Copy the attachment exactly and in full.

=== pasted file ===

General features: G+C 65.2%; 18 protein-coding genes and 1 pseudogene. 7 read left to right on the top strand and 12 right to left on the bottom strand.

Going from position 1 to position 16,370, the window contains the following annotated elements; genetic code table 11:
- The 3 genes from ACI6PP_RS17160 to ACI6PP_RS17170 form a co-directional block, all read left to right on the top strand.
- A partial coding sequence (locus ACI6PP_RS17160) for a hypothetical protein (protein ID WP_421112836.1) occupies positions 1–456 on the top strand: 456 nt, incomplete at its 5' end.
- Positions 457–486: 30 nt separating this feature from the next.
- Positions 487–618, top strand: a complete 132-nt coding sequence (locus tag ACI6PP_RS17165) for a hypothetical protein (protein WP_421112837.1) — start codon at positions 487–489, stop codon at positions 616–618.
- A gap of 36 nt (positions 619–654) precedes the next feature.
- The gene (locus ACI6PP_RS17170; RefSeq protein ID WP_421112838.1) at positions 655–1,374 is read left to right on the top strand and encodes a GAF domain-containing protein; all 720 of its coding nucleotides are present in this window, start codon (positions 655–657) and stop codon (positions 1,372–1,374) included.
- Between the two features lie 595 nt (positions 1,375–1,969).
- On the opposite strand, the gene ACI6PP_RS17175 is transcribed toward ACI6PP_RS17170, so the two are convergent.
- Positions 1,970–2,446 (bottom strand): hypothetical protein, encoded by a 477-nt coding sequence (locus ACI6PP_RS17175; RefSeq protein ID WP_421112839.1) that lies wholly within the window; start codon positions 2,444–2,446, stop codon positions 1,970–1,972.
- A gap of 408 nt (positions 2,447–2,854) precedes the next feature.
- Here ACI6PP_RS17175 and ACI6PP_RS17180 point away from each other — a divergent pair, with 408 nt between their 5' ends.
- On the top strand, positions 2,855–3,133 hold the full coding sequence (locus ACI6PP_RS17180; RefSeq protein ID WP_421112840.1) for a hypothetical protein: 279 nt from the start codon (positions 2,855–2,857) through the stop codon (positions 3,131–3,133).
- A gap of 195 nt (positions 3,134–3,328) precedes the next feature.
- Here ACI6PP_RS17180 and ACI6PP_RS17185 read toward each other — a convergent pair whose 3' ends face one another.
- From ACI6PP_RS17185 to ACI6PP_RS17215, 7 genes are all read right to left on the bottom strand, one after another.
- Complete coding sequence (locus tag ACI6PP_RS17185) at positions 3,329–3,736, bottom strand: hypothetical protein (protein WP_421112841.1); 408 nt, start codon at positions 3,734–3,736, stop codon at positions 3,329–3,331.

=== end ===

General features: G+C 65.2%; 18 protein-coding genes and 1 pseudogene. 7 read left to right on the top strand and 12 right to left on the bottom strand.

Going from position 1 to position 16,370, the window contains the following annotated elements; genetic code table 11:
- The 3 genes from ACI6PP_RS17160 to ACI6PP_RS17170 form a co-directional block, all read left to right on the top strand.
- A partial coding sequence (locus ACI6PP_RS17160) for a hypothetical protein (protein ID WP_421112836.1) occupies positions 1–456 on the top strand: 456 nt, incomplete at its 5' end.
- Positions 457–486: 30 nt separating this feature from the next.
- Positions 487–618, top strand: a complete 132-nt coding sequence (locus tag ACI6PP_RS17165) for a hypothetical protein (protein WP_421112837.1) — start codon at positions 487–489, stop codon at positions 616–618.
- A gap of 36 nt (positions 619–654) precedes the next feature.
- The gene (locus ACI6PP_RS17170; RefSeq protein ID WP_421112838.1) at positions 655–1,374 is read left to right on the top strand and encodes a GAF domain-containing protein; all 720 of its coding nucleotides are present in this window, start codon (positions 655–657) and stop codon (positions 1,372–1,374) included.
- Between the two features lie 595 nt (positions 1,375–1,969).
- On the opposite strand, the gene ACI6PP_RS17175 is transcribed toward ACI6PP_RS17170, so the two are convergent.
- Positions 1,970–2,446 (bottom strand): hypothetical protein, encoded by a 477-nt coding sequence (locus ACI6PP_RS17175; RefSeq protein ID WP_421112839.1) that lies wholly within the window; start codon positions 2,444–2,446, stop codon positions 1,970–1,972.
- A gap of 408 nt (positions 2,447–2,854) precedes the next feature.
- Here ACI6PP_RS17175 and ACI6PP_RS17180 point away from each other — a divergent pair, with 408 nt between their 5' ends.
- On the top strand, positions 2,855–3,133 hold the full coding sequence (locus ACI6PP_RS17180; RefSeq protein ID WP_421112840.1) for a hypothetical protein: 279 nt from the start codon (positions 2,855–2,857) through the stop codon (positions 3,131–3,133).
- A gap of 195 nt (positions 3,134–3,328) precedes the next feature.
- Here ACI6PP_RS17180 and ACI6PP_RS17185 read toward each other — a convergent pair whose 3' ends face one another.
- From ACI6PP_RS17185 to ACI6PP_RS17215, 7 genes are all read right to left on the bottom strand, one after another.
- Complete coding sequence (locus tag ACI6PP_RS17185) at positions 3,329–3,736, bottom strand: hypothetical protein (protein WP_421112841.1); 408 nt, start codon at positions 3,734–3,736, stop codon at positions 3,329–3,331.